Updated:
Original:
Year
1974
Month Day
October 18

Soul singer Al Green is attacked in his own bathtub

There can be no question that anyone would have been shaken by the events that transpired in the Memphis, Tennessee, home of singer Al Green in the early morning hours of October 18, 1974, when an ex-girlfriend burst in on him in the bath and poured a pot of scalding-hot grits on his back before retreating to a bedroom and shooting herself dead with Green's own gun. Not everyone, however, would have processed the meaning of the incident quite the way that Green did. Believing that he had strayed from the righteous musical and spiritual course intended for him, Al Green had become a born-again Christian one year earlier. But after the attack by Mary Woodson on this day in 1974, he began a process that would eventually lead him to renounce pop superstardom and all that it stood for.

Al Green, widely renowned as one of the greatest voices in soul-music history, was at the absolute height of his powers in 1974. He had seven critically and commercially successful major-label albums behind him that included such timeless hits as "Tired Of Being Alone" (1971), "Let's Stay Together" (1971) and "I'm Still In Love With You" (1972). He also, in the words of Davin Seay, who collaborated with Green on his 2000 autobiography, Take Me To The River, had a "basic animal appeal to women" that attracted many admirers, including Mary Woodson.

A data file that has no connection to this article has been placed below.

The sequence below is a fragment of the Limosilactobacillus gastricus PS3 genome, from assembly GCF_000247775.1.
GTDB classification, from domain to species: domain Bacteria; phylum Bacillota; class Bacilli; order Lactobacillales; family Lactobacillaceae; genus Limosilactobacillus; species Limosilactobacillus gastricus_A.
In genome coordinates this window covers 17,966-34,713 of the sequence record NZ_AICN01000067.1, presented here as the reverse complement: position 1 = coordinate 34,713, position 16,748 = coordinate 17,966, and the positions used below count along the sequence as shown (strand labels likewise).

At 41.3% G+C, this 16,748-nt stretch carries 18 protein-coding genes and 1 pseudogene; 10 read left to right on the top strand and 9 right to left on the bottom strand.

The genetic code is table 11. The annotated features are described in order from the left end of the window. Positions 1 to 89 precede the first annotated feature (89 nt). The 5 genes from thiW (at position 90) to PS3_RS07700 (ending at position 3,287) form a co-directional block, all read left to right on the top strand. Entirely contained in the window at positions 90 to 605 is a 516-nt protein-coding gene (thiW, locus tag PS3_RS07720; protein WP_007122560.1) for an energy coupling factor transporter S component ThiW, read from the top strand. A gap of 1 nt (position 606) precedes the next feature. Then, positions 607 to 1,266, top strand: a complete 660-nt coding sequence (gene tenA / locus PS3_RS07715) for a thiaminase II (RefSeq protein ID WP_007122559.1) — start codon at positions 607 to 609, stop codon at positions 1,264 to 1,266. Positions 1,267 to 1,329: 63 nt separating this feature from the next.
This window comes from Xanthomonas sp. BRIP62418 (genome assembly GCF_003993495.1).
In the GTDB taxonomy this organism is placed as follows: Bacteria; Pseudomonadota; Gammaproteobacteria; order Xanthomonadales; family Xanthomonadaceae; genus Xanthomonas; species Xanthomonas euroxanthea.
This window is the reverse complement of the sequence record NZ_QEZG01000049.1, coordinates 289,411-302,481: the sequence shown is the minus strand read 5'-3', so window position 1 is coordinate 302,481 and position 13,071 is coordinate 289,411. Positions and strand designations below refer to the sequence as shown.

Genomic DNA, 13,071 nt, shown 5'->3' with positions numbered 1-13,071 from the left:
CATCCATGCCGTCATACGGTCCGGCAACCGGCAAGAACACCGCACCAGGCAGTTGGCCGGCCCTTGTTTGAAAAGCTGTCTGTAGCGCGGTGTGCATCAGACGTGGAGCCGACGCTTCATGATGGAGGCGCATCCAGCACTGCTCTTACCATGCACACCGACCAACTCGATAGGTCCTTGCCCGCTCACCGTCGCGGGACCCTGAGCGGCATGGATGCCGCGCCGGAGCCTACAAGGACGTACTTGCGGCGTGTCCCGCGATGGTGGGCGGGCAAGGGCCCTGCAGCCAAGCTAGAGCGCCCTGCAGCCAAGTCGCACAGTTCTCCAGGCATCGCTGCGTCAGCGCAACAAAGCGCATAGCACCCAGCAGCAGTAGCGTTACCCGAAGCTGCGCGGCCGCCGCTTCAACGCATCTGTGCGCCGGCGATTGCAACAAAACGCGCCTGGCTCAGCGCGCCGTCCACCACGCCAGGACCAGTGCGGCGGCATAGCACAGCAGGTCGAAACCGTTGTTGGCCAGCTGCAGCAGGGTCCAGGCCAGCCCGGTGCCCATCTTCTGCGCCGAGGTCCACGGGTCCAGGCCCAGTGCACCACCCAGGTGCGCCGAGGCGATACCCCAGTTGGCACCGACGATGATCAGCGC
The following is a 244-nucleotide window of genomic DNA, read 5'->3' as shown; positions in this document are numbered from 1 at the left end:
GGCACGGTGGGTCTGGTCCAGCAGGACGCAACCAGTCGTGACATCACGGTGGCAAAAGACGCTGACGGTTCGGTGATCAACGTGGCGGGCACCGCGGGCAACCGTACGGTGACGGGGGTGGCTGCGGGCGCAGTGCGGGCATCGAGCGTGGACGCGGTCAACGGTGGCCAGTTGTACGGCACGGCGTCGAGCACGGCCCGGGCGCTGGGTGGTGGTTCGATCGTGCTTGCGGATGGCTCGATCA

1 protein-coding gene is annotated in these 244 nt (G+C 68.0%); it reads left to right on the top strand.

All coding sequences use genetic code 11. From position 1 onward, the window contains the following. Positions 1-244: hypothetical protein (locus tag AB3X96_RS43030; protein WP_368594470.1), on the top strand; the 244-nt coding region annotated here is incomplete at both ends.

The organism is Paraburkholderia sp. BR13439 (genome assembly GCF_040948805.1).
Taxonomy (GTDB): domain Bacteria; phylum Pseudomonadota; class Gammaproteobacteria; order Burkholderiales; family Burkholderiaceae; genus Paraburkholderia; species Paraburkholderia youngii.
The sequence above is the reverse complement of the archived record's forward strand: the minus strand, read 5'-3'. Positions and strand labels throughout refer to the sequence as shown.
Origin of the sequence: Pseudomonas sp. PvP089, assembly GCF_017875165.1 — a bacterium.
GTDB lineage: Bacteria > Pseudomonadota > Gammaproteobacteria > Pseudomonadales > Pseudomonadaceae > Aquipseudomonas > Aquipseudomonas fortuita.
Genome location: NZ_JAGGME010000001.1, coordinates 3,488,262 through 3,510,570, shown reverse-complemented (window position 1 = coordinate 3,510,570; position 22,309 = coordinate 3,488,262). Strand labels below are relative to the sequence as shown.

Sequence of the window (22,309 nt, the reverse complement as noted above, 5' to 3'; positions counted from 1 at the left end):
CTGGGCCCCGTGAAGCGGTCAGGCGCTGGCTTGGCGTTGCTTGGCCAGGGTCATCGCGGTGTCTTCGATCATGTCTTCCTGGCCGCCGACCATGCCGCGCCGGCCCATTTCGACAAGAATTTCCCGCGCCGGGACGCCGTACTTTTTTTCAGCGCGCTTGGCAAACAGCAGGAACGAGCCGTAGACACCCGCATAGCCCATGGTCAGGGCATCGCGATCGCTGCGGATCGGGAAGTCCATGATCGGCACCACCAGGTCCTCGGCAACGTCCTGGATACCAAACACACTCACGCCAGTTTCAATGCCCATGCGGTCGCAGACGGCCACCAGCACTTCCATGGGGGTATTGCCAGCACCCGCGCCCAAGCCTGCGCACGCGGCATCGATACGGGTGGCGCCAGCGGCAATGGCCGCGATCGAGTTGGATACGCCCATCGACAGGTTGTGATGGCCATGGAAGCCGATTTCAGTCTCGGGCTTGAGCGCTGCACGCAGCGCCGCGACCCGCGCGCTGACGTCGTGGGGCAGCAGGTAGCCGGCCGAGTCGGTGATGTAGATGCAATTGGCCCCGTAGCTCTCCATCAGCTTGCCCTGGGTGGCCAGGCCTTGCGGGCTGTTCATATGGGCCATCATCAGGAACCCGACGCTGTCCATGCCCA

Mary Woodson first made Green's acquaintance after leaving her husband and children behind in New Jersey and attending one of his concerts in upstate New York. On the night of the attack, Woodson had shown up unexpectedly at Green's Memphis home after he returned from a concert appearance in San Francisco. What exactly prompted her to act is unclear, but her actions not only left Al Green with severe burns that would require months of hospitalization, they also left him severely shaken emotionally and spiritually. "He likes to distance the facts of his [religious] conversion from the terrible events of that night," says Seay, "but I think the Woodson incident kind of crystallized his need to move on, to sort of shut down one part of his life and open up another.''

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